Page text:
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Date Format

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  • siddharthab19
    Can anyone tell me which are the Official Departments in US who advice on using the day month year order in their official documents rather than usual month
    Message 1 of 5 , Jun 6, 2006
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      Can anyone tell me which are the Official Departments in US who advice
      on using the day month year order in their official documents rather
      than usual month day year order?
    • johnmsteele
      ... advice ... I doubt any regularly use that format. But I notice my passport is in that order, but the month is spelled out. Perhap the government does it
      Message 2 of 5 , Jun 11, 2006
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        --- In ISO8601@yahoogroups.com, "siddharthab19" <siddharthab19@...>
        wrote:
        >
        >
        > Can anyone tell me which are the Official Departments in US who
        advice
        > on using the day month year order in their official documents rather
        > than usual month day year order?
        >

        I doubt any regularly use that format. But I notice my passport is in
        that order, but the month is spelled out. Perhap the government does it
        where we are party to some intenalional standard.

        Do you want your message understood in the US or elsewhere? If you want
        both, ISO8601 format is your best bet, and what this forum is about.
      • Michael Deckers
        ... Date notations like 12 JUN 2006 are used in the US military and they sure have written rules for this. Michael Deckers
        Message 3 of 5 , Jun 12, 2006
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          Concerning the question posed by siddharthab19:

          > Can anyone tell me which are the Official Departments in US who
          > advise on using the day month year order in their official documents
          > rather than usual month day year order?

          Date notations like 12 JUN 2006 are used in the US military
          and they sure have written rules for this.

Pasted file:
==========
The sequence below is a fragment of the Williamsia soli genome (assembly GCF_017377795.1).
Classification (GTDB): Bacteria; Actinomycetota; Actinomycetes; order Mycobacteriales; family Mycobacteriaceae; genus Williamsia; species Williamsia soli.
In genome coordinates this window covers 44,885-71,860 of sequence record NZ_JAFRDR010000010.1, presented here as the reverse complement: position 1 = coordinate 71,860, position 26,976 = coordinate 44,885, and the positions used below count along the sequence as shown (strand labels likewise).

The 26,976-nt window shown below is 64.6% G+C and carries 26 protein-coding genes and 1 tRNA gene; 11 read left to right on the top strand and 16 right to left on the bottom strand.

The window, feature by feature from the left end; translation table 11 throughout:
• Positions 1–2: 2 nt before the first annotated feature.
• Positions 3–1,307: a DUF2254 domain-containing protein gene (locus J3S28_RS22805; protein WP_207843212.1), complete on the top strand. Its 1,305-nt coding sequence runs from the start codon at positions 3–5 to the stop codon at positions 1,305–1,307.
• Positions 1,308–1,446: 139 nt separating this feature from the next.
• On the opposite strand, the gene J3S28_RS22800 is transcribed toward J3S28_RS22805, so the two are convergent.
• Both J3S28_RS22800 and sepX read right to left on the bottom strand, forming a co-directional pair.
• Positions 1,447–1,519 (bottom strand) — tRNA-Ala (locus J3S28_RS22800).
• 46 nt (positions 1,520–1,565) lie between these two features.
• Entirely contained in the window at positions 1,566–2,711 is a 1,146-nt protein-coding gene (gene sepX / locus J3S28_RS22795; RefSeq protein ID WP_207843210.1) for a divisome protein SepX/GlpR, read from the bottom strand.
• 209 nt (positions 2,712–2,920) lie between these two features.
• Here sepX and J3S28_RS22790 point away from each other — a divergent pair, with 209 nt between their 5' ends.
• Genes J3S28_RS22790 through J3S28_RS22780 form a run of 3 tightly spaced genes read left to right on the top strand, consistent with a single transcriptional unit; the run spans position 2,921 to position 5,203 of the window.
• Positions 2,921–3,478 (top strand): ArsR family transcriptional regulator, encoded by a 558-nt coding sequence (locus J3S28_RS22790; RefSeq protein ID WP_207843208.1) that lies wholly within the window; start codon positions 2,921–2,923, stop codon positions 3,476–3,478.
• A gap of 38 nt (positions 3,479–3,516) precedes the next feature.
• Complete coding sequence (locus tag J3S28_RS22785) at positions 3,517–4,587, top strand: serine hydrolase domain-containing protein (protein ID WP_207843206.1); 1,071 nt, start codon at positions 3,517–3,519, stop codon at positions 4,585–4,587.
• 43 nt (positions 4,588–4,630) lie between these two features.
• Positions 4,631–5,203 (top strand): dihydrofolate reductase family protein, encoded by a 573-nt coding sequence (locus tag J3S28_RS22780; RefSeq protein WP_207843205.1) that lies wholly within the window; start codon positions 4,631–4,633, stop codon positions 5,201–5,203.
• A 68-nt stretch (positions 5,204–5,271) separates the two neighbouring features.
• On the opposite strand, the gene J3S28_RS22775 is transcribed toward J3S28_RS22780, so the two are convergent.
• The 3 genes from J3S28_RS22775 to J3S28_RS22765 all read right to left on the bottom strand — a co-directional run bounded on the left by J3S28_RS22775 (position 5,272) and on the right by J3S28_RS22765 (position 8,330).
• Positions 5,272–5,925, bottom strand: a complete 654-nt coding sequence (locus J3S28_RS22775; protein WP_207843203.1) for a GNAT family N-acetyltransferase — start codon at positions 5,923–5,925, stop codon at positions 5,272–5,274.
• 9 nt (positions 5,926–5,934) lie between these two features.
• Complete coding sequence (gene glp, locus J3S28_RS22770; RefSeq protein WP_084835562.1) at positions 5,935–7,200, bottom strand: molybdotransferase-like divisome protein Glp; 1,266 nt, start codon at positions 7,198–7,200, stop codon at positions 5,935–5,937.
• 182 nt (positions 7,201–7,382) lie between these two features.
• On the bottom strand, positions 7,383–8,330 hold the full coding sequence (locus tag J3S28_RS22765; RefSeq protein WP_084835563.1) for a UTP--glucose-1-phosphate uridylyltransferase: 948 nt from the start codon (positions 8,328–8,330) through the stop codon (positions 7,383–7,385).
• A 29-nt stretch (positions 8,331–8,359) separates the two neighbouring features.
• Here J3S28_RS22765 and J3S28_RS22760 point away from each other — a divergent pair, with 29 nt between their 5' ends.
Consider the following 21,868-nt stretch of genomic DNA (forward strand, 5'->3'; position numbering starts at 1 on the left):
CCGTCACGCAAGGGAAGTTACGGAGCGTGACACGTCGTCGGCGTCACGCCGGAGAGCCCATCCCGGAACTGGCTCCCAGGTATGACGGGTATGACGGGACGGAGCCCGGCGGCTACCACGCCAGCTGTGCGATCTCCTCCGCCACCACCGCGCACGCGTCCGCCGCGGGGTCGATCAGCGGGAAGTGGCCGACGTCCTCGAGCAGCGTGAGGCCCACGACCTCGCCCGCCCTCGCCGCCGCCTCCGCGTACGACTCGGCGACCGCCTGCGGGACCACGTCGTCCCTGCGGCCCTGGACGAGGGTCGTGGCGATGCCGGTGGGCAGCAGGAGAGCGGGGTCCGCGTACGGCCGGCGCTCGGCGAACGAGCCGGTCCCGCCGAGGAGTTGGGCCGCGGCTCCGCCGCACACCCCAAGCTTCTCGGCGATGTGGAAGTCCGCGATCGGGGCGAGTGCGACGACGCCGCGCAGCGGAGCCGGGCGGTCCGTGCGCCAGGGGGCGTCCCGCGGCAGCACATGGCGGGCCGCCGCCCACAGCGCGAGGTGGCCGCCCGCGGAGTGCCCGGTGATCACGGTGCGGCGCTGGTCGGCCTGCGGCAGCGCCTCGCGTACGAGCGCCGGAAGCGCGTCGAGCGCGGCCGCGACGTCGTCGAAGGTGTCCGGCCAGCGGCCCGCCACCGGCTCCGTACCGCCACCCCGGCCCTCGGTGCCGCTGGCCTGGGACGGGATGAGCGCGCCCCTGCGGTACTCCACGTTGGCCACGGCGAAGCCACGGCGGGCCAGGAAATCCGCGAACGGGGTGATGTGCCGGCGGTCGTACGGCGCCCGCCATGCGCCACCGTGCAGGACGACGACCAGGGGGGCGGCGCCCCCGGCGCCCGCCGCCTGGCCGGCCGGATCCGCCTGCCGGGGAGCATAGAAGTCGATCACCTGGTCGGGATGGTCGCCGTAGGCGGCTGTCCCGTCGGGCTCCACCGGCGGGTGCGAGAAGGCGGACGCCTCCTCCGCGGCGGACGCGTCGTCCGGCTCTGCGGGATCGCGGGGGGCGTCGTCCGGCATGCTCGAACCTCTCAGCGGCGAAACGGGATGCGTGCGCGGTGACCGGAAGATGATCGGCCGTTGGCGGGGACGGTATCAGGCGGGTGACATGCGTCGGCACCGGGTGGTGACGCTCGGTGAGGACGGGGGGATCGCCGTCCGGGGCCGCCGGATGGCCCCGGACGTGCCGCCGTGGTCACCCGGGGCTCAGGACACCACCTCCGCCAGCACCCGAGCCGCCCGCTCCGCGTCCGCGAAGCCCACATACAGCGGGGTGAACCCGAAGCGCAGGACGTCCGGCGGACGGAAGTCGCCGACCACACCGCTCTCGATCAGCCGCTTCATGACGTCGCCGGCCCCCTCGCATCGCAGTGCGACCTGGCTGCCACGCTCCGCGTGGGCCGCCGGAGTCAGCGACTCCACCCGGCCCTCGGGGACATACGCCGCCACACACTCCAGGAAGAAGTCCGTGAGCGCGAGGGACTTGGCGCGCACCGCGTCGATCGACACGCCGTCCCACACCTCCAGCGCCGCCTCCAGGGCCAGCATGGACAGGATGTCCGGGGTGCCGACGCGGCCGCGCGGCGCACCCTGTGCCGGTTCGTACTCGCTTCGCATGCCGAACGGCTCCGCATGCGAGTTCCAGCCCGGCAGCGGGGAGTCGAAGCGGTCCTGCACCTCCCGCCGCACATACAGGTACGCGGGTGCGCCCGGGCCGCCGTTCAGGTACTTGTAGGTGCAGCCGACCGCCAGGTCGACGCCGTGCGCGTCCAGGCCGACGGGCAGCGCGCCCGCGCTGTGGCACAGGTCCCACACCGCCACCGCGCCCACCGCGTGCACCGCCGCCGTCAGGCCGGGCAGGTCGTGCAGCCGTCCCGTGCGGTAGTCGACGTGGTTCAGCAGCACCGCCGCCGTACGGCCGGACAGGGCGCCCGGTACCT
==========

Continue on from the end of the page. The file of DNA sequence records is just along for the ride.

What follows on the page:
Michael Deckers
        • jc19881997
          On almost all U.S. forms they always state the date in MM/DD/YYYY format however one U.S. Customs declaration form that I ve seen currently being used
          Message 4 of 5 , Jun 16, 2006
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            On almost all U.S. forms they always state the date in MM/DD/YYYY
            format however one U.S. Customs declaration form that I've seen
            currently being used instructs the date to be written in DD/MM/YYYY
            format which I find odd.

            --- In ISO8601@yahoogroups.com, "johnmsteele" <johnmsteele@...>
            wrote:
            >
            > --- In ISO8601@yahoogroups.com, "siddharthab19" <siddharthab19@>
            > wrote:
            > >
            > >
            > > Can anyone tell me which are the Official Departments in US who
            > advice
            > > on using the day month year order in their official documents
            rather
            > > than usual month day year order?
            > >
            >
            > I doubt any regularly use that format. But I notice my passport is
            in
            > that order, but the month is spelled out. Perhap the government
            does it
            > where we are party to some intenalional standard.
            >
            > Do you want your message understood in the US or elsewhere? If you
            want
            > both, ISO8601 format is your best bet, and what this forum is
            about.
            >
          • NGUYEN Ivy
            Right. I guess there probably is a rule to be unambiguous, and a format like 23 Aug 2006 would be unambiguous for anyone reading the (English) document it s
            Message 5 of 5 , Jun 23, 2006
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              Right. I guess there probably is a rule to be unambiguous, and a
              format like '23 Aug 2006' would be unambiguous for anyone reading the
              (English) document it's displayed in.

              On 12/06/06, Michael Deckers <Michael.Deckers@...> wrote:
              > Concerning the question posed by siddharthab19:
              > [...]
              >
              > Date notations like 12 JUN 2006 are used in the US military
              > and they sure have written rules for this.
              >
              > Michael Deckers
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